Mobile Fitness Apps See Huge Growth

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Over the past six months, daily usage of health and fitness apps has grown by 62%, a growth rate that is 87% faster than the mobile apps industry as a whole. That is partly due to the introduction by Apple Inc. (NASDAQ: AAPL) of its HealthKit, to tighter integration with social networks like Facebook Inc. (NASDAQ: FB) and to the rise of new segment of mobile consumers who are committed to staying healthy and fit.

Mobile research firm Flurry has analyzed usage data for more than 6,800 health and fitness iOS applications in a sample of 10,000 devices. The firm looked at time spent by the average mobile consumer with health or fitness apps and then analyzed a group that spent more than three times that average amount of time in health and fitness apps. Flurry labeled this group the Fitness Fanatics.

Women account for 62% of the Fanatics, while comprising just 48% of all mobile consumers. By age, the Fanatics tend to be older, with the 35- to 54-year-old group accounting for 47% more usage of fitness apps than the group’s percentage of all mobile app consumers. The 25- to 34-year-old group over-indexes by 41%.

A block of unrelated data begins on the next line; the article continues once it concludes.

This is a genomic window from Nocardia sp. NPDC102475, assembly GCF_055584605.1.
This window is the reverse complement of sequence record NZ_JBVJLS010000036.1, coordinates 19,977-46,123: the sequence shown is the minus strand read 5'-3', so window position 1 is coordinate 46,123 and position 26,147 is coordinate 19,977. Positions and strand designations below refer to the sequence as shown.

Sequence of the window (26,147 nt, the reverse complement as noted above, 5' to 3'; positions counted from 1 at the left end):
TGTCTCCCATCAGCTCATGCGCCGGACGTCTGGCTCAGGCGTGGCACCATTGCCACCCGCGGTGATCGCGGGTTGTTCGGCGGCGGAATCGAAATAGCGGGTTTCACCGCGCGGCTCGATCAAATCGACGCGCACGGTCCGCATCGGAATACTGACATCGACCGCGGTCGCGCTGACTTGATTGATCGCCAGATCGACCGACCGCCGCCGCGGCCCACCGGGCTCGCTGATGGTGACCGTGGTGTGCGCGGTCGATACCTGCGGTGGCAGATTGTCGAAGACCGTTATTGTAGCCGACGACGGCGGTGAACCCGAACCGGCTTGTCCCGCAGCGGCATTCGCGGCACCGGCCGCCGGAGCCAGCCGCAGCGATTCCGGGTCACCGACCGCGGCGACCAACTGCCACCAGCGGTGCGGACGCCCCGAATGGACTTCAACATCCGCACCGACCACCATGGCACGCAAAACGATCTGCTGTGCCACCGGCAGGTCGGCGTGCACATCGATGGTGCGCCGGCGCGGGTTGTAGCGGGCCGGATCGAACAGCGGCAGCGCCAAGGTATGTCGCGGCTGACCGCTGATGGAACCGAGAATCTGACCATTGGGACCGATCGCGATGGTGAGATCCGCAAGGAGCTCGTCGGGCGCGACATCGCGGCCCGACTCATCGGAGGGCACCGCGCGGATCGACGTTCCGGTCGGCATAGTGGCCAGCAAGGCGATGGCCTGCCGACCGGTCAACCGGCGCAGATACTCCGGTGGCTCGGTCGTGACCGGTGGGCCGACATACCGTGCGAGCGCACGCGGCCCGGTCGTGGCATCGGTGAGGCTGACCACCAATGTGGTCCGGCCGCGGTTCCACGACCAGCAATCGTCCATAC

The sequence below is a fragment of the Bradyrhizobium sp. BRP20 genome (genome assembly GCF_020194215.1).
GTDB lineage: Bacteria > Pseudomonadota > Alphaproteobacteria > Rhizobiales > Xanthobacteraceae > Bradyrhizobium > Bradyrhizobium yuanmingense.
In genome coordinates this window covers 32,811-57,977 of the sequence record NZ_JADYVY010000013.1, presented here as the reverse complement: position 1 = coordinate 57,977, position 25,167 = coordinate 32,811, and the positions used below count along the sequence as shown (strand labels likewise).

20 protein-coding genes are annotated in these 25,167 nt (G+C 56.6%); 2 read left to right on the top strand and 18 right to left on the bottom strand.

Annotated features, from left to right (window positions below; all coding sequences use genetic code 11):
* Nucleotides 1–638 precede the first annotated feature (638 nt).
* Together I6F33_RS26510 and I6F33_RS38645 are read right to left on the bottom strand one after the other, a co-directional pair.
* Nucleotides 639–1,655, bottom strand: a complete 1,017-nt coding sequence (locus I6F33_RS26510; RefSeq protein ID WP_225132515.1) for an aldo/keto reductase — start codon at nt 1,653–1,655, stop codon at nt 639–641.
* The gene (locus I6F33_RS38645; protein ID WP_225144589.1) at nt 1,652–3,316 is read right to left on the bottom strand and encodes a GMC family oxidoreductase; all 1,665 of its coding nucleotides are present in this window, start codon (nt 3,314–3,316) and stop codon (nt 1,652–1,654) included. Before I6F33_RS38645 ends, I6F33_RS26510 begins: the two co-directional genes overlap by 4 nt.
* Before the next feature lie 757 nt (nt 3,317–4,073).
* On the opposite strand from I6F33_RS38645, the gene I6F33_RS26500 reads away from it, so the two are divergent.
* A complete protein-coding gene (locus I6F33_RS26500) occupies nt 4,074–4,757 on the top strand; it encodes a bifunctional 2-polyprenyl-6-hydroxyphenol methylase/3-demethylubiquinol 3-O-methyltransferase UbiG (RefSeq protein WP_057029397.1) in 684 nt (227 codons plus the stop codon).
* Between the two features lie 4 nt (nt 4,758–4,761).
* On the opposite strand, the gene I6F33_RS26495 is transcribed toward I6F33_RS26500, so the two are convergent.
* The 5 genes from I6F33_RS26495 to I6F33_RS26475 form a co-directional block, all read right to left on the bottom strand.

Consumers aged 18 to 24 under-index by 57%, while the youngest group surveyed, 13- to 17-year-olds, under-index by 28% and consumers older than 55 under-index by 8%.

And while many of us think of sports fans and couch potatoes as overlapping, Flurry found that sports fan over-index by a whopping 80% compared with an average mobile user. Gamers and social networkers under-index by 13% and 30%, respectively.

Flurry concludes, “By looking at all three charts, we have a pretty good picture of Fitness Fanatics. They are predominantly mothers age 25 to 54 who are sports fans and lead healthy lifestyles.” The firm cites a venture capital firm executive who believes that by 2017 some 30% of U.S. consumers will be wearing a mobile device “to track food, exercise, heart rate and other critical vital signs.” The Fanatics, already heavy users of health and fitness apps, are expected to be early adopters of wearable devices such as watches and wristbands from Apple, Samsung and others.

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